The album Lower East Suite Part Three completes a trilogy chronicling the gentrification of New York’s Lower East Side. Founded by Isaiah Barr, this young group ties the New York jazz scene together, from free-jazz adventurousness to the rhythmic loops of the new esthetics.
At the beginning of the year in New York, Onyx Collective was on the program at the Bowery Ballroom, on the same set, notably, as Lakecia Benjamin and Marc Ribot, as part of the Winter Jazzfest. The group was playing on their home turf, having established their basecamp a few blocks away from the Lower East Side and Chinatown. Onstage, the Onyx nebula was reduced to its nucleus, composed of saxophonist Isaiah Barr and drummer Austin Williamson, rounded out by bassist Walter Stinson. They were also joined by jazz mainstay Roy Nathanson, who is something of a mentor to his colleagues: at 67, the saxophonist—a member of the Lounge Lizards and founder of Jazz Passengers—is a full four decades older than most of the members of the collective. The concert, itself, seemed to tie together several generations of New York jazz, from free-jazz adventurousness to the rhythmic loops of the new esthetics, before an audience that was diverse in its makeup, but unanimous in its enthusiasm.
New York, from experimental jazz to Princess Nokia
This same ensemble (Barr, Williamson, Stinson, Nathanson and bassist Spencer Murphy) was found on Lower East Suite Part Three. In the end, it’s this relative stability that makes it possible to define Onyx Collective, which since its creation in 2014 by Barr, then still in his late teens, has systematically blurred the lines: erratic groupings drawn from twenty or so musicians, singers and rappers, intercultural experimentation, community concepts, DIY, concerts at a hair salon or a streetwear store, culture skate, collaborations with Dev Hynes and Princess Nokia, interests ranging from hard bop to hip hop to hardcore punk… Brilliant youngsters, trained in NYC schools (Barr was one of Nathanson’s high school students), but eluding any sort of classification, swarming the Downtown jazz scene, breathing new life into the stuffy clubs. But this album, which completes a trilogy (two EPs were released in late 2017 on the Big Dada label), also marks the end of the re-creation. Lower East Suite Part Three documents the metamorphosis of the Lower East Side, a longtime working-class neighborhood—and potential deathtrap—at the south end of Manhattan, where rents have skyrocketed to the beat of vegan restaurant and designer boutique openings. Onyx Collective was forced to leave their Canal Street digs and relocate to Market Street on the border of Chinatown. This event served as a source of inspiration for such titles as Eviction Notice, Battle of the Bowery and There Goes the Neighborhood. Barr laments the fact that New York is changing as a result of gentrification. But he affirms that the New York state of mind is still there and that the city’s cultural richness will never die. He calls it the epicenter of Onyx Collective and says that they wouldn’t exist without it. Sitting in his little cubbyhole on a Chinatown rooftop, surrounded by art and music from all over the world is what makes him happy.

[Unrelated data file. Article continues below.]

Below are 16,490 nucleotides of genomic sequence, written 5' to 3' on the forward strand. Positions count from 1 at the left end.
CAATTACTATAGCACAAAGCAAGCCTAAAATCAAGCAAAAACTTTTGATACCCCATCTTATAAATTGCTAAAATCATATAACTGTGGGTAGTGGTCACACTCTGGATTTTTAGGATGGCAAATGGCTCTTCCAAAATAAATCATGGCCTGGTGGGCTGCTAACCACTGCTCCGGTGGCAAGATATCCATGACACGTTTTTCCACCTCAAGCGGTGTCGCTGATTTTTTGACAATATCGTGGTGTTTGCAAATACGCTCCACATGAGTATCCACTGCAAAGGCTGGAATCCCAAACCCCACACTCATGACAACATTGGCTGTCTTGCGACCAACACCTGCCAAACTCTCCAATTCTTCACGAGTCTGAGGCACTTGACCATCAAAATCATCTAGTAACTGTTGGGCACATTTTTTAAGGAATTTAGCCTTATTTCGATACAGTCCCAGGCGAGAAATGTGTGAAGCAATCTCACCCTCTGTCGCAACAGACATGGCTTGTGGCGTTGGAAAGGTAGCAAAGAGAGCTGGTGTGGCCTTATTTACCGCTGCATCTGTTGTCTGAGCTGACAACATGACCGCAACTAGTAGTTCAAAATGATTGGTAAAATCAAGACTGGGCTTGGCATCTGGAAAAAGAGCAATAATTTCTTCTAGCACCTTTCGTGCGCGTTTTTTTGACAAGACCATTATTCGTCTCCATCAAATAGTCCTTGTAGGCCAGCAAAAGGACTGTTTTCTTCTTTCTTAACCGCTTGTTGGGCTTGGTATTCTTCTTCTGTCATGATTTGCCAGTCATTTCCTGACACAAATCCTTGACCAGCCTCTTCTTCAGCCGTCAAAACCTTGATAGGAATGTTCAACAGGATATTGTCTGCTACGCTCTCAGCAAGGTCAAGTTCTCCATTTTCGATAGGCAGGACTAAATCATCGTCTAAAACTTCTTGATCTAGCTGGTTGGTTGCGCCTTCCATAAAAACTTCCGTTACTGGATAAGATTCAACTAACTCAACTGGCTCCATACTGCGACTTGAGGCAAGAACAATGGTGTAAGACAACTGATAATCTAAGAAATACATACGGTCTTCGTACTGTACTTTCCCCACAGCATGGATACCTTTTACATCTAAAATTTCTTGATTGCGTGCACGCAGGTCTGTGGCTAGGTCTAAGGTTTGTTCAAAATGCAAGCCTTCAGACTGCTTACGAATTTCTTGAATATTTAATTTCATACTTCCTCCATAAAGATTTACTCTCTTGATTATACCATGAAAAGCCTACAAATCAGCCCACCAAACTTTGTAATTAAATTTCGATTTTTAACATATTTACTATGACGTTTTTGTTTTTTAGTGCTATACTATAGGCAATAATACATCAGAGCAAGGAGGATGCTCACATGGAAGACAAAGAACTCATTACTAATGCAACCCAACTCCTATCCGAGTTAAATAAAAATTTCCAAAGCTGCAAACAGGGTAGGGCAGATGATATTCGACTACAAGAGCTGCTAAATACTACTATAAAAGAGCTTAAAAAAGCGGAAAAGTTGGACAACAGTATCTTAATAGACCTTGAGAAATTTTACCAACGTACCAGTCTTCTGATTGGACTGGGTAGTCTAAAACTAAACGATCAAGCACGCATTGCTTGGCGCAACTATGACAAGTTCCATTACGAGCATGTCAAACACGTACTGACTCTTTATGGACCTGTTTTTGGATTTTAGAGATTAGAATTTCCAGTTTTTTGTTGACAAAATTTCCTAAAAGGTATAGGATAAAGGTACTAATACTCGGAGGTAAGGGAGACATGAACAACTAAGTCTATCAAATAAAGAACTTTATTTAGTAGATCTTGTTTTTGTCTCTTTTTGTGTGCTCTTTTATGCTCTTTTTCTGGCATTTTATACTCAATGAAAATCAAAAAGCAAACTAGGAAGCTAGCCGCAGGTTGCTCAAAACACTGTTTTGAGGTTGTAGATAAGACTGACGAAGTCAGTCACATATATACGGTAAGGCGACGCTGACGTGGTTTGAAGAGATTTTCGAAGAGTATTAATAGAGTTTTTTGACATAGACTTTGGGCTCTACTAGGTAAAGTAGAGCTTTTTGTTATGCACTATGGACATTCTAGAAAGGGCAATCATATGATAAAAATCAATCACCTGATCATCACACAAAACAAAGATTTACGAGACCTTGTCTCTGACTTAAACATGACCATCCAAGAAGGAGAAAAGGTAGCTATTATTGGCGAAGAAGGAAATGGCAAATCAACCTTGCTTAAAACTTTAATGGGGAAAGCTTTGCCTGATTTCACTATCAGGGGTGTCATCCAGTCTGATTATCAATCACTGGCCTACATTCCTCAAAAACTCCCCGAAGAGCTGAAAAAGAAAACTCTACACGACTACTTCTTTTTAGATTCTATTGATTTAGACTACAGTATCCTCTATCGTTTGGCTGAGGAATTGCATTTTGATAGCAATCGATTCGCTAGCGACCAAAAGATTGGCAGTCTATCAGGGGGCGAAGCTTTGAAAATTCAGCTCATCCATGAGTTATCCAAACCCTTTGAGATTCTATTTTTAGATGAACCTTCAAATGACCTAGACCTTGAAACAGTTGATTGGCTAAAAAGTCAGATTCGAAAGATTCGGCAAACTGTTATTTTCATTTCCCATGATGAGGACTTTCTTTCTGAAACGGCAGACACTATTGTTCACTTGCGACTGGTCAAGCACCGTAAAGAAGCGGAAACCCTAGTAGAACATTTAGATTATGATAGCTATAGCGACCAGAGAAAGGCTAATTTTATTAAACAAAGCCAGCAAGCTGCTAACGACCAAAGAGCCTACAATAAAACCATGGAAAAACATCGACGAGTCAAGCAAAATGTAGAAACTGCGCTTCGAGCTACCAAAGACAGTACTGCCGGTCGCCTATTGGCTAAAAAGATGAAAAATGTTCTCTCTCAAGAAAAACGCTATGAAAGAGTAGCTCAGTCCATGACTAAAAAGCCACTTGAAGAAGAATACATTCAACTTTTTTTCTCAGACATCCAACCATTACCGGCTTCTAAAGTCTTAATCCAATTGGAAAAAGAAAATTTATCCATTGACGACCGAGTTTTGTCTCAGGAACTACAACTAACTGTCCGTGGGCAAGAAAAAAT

After the two EPs—a mishmash of jam sessions mostly recorded on an iPhone in an incongruous series of places—reflected the dissolute functioning of the collective, Lower East Suite Part Three adopts a more rigorous structure in terms of both the compositions and the interpretations, but without losing their rough edges: furious exchanges between the saxophones, rhythmic abstractions and traces of swing, live recording, etc. Music that, in the end, is perhaps less novel than the intentions of the group that, now on the radar of hype (the album sleeve even features artwork by filmmaker Julian Schnabel), shows a hell of a lot of potential. So much that they’ll epitomize the vitality of New York jazz for several years to come? Not impossible… unless they decide to go in a completely different direction. Barr is quick to point out that jazz isn’t their only driving force. While it was their first inspiration and a form they love, it’s also what steers them toward other genres. To them, music is an inexhaustible resource—a day without end—regardless of the inspiration. In their case, the things they love to think about when they create include sound, spirit, personalities, humor, imagination, improvisation, mystery, history, stories… As Barr puts it, he’s inhabited by many different influences that aren’t directly linked to jazz—from cinema to the visual arts and poetry. He thinks and works in a number of styles and media, each of which requires a lot of research and concentration. And with such big ideas, who knows where Onyx Collective might lead us?
Photographer: Maxwell Deter
Onyx Collective, Lower East Suite Part Three (Big Dada / [PIAS])
25th August, Rock en Seine, Saint-Cloud, France